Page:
Ollie Robinson ban shows fans can look back in anger

The probe launched into Robinson’s case though looks unlikely to bring about closure; it could instead lead to more uncomfortable truths.
England's Ollie Robinson(Action Images via Reuters) PREMIUM
England's Ollie Robinson(Action Images via Reuters)
Published on Jun 08, 2021 09:35 PM IST
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ByN Ananthanarayanan, New Delhi

Though the England and Wales Cricket Board (ECB) is under pressure after being caught out by Ollie Robinson’s sexist and racial tweets from eight years ago, suspension of the pacer despite an impressive Test debut has been largely welcomed as inevitable. This despite British prime minister Boris Johnson’s reported criticism of ECB’s firm action with opinion divided on political lines.

The probe launched into Robinson’s case though looks unlikely to bring about closure; it could instead lead to more uncomfortable truths. ECB is reportedly investigating the Twitter posts of another current England player made when he was 16. Though some argue it may not be fair to dig up distant past, ECB has said it would adopt a “zero tolerance policy” as international athletes are youth icons.

This means, social media, seen as empowering elite athletes to directly reach out to millions of their fans, debate and engage now appears a double-edged tool. India off-spinner R Ashwin pointed that out in his tweet on Tuesday to show empathy with Robinson.

Athletes have also used social media effectively to call out racism, harassment and the unfair treatment of women athletes. The ‘Black Lives Matter’ protests drew worldwide attention due to social media. Tennis superstar Naomi Osaka too used social media to announce her boycott of mandatory media conferences at the French Open. The manner of questioning, she said, caused mental health issues. It led to her exit from the tournament after being warned of fines and expulsion.

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The Robinson case has drawn fresh focus on complaints that English cricket is not doing enough to end racist behaviour at an institutional level, something ECB denies. It won’t be comfortable though that Craig Overton, the Somerset bowling all-rounder in the squad for the second Test against New Zealand and seen an ideal replacement for Robinson, has an unpalatable past.

The Guardian has reported that Overton avoided a Level 3 disciplinary charge for “language that vilifies another person on the basis of race or national origin” in 2015 after he was heard telling Sussex’s Pakistan-born batsman Ashar Zaidi to “go back to your own fu..ing country” during a match.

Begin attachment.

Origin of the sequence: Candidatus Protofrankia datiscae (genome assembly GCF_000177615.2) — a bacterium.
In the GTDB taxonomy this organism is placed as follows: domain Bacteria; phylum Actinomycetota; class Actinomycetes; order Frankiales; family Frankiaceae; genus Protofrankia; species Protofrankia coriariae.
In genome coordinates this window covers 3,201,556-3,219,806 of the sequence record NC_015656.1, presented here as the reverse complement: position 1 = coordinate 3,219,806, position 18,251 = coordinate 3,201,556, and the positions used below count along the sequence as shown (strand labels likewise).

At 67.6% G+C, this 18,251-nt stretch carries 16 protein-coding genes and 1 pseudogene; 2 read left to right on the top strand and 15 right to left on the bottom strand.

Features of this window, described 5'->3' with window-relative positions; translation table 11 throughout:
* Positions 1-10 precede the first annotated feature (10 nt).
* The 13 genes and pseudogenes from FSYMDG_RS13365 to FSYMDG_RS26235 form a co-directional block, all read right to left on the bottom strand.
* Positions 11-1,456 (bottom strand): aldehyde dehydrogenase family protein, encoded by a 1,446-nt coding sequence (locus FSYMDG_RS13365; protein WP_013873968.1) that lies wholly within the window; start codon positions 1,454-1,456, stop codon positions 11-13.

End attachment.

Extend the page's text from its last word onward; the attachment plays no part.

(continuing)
The Cricket Discipline Commission decided it was only a Level 1 offence. Overton still received a two-match ban only due to accumulated points on his record, it reported. Overton though said in an interview to Wisden last week, “I don’t believe I said it.”

The second Test against New Zealand starts on Thursday and off-spinner Dom Bess has been added to it.

England head coach, Chris Silverwood, when asked about Overton’s selection, was quoted as saying by Guardian: “If Craig plays, we will deal with that when we get there.” That Overton made his Test debut after the incident—he has played four Tests from 2017—leaves ECB in an awkward spot.

What all this means is players would be very sensitive about social media posts, anxious what they posted in the past and fearful it can be dredged up once they become popular. Ashwin’s tweet says players from other national cricket teams too are watching developments around Robinson closely.

Former India batsman, Wasim Jaffer, tweeted on Tuesday while tagging Ashwin’s message: “I am just glad I found Twitter after I retired,” with a mouth zipped emoji. Another Jaffer tongue-in-cheek tweet went: “I knew England would go back to the drawing board, didn’t think it’d be this one though” with a boy writing a message on a white board: “the best time to delete this tweet was immediately after sending it, the second best time is now.”

US tennis player Tennys Sandgren broke into the ATP top 50 in rankings after reaching the 2018 Australian Open but had to wipe clean his social media postings and apologise after the media highlighted his previous alt-right posts. Sandgren, now 29, apologised for past social media activities that included a post from 2012 in which he said a visit to a gay club had left his “eyes bleeding”. Now world No. 66, Sandgren has vowed to “do better moving forward”.

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Sandgren has company. Antoine Griezmann had to retract his 2017 post posing as a black basketball player after the France footballer was accused of racial stereotyping. Last December, Pablo Matera was stripped off the captaincy of the Argentina rugby team for social media posts made between 2011 and 2013.

Robinson’s posts too were from 2012 and 2013 and like Sandgren and Griezmann, he has apologised. But with ECB’s monitoring of player behaviour under fire --- from former England captains Michael Vaughan and Nasser Hussain, among others --- a rap on the knuckle in a multi-cultural society might not be seen as the right message.

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    N Ananthanarayanan has spent almost three decades with news agencies and newspapers, reporting domestic and international sport. He has a passion for writing on cricket and athletics.

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